On October 23, 2019, the Stop Hacks and Improve Electric Data Security (“SHIELD”) Act goes into effect and significantly modifies the existing New York State breach notification requirements, including the addition of new requirements for covered entities (e.g., all health care providers and health plans) to report HIPAA breaches to the New York State Attorney General, as well as the Federal Department of Health and Human Services, Office of Civil Rights (“OCR”). Other significant provisions of the SHIELD Act include the following:
- The definition of “private information,” which triggers notification and reporting obligations, is expanded to include, among other things, credit/debit card numbers (even if a password is not involved); biometric information and email addresses in conjunction with passwords.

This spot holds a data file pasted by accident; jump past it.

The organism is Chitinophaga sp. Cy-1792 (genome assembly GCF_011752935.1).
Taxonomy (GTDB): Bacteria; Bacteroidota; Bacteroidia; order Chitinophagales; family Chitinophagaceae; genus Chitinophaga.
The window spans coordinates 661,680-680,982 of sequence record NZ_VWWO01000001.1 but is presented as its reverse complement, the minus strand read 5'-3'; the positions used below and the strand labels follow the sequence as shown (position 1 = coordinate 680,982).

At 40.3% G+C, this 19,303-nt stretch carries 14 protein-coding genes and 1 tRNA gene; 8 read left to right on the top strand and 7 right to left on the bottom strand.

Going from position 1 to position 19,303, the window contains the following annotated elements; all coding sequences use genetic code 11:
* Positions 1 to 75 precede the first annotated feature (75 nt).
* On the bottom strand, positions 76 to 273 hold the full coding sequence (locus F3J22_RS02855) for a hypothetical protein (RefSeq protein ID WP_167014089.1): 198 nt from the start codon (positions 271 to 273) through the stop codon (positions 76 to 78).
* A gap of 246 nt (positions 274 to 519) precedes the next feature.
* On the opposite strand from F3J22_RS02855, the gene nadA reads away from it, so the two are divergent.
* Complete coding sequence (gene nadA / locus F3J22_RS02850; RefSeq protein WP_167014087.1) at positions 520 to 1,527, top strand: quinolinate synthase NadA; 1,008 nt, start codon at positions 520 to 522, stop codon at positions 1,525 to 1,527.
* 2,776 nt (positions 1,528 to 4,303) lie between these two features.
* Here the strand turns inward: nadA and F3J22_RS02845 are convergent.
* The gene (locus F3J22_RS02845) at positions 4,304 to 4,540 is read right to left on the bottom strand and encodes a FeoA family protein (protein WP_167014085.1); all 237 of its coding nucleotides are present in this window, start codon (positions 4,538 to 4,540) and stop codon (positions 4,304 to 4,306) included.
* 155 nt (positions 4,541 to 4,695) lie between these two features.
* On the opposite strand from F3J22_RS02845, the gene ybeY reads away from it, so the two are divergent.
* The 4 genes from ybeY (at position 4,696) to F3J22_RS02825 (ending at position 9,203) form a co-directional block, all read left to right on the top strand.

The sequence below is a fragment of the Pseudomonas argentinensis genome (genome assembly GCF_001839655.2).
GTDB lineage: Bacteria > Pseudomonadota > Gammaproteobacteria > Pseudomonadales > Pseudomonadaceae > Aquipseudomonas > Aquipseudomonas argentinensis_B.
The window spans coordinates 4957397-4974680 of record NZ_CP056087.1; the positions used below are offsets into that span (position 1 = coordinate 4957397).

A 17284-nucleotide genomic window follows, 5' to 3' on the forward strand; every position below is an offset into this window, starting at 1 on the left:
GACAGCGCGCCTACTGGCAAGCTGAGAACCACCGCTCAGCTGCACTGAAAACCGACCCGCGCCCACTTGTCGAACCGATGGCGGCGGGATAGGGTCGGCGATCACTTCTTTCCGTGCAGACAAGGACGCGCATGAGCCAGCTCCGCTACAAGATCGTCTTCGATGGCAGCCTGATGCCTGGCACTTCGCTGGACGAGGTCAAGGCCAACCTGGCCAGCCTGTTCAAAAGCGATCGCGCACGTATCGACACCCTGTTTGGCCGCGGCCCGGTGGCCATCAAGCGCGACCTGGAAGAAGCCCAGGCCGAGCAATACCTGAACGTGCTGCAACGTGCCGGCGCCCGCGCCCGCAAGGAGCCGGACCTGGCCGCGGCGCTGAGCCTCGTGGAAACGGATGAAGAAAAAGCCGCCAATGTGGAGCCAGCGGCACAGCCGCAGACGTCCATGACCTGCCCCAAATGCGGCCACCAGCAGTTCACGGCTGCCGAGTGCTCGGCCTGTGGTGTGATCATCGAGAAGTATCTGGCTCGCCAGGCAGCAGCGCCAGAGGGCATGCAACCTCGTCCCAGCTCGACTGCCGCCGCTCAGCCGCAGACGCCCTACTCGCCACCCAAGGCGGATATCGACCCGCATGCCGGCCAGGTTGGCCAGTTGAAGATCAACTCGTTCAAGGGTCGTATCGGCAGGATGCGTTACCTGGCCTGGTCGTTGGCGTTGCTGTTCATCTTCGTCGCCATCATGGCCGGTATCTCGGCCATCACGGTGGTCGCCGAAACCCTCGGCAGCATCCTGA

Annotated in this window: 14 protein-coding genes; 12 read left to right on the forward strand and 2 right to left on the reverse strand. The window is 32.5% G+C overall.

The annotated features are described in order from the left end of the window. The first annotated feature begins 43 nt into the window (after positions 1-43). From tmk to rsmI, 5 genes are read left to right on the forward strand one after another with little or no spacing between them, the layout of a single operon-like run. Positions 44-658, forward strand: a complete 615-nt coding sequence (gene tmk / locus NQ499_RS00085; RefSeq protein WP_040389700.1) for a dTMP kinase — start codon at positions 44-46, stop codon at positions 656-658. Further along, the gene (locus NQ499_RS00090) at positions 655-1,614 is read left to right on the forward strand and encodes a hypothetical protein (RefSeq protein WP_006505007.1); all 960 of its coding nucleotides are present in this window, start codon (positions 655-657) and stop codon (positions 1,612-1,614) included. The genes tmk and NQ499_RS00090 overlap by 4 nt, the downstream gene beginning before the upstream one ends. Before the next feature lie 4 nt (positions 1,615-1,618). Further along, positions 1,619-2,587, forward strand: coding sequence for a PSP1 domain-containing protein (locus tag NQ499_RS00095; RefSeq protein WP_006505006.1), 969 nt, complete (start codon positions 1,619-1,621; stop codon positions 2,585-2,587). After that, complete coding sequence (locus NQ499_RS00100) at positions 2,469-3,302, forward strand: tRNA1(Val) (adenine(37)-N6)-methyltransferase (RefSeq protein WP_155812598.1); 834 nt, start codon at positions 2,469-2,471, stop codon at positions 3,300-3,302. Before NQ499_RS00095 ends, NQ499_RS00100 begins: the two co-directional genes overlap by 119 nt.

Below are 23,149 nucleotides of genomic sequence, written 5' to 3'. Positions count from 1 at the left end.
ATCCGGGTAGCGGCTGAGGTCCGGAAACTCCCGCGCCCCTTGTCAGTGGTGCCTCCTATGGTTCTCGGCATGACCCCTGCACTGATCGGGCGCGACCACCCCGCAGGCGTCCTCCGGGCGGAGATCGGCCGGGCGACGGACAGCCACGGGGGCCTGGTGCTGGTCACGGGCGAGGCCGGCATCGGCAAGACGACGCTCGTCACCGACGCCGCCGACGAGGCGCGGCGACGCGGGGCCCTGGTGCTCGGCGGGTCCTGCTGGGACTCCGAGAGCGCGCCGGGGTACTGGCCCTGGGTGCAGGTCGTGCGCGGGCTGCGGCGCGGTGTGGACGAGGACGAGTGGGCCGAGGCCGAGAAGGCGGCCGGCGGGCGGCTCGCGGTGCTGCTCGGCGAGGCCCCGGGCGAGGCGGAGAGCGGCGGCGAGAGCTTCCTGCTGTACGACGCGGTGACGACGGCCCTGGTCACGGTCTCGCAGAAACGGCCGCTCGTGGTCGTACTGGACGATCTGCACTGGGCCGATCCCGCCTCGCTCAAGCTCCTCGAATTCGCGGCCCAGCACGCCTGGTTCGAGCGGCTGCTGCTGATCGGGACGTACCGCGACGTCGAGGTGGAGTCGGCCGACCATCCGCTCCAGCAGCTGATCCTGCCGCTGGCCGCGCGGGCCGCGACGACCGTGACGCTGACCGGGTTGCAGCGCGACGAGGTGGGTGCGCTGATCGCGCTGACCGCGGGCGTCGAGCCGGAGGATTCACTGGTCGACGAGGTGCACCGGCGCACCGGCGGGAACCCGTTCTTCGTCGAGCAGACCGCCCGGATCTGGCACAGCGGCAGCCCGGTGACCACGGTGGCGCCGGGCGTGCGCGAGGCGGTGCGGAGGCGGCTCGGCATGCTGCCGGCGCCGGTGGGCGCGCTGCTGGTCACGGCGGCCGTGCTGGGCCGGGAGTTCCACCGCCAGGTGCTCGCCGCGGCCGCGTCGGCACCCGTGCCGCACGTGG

- There is additional information required to be included in breach notification letters (i.e., notification information for state agencies).
- A new exception allows entities to avoid certain of the notification and reporting obligations if they can document that a potential breach was an inadvertent disclosure and it is unlikely that individuals will be harmed.
- Entities not already subject to information security laws (e.g., HIPAA, Gramm-Leach-Bliley Act) are required to implement information security programs.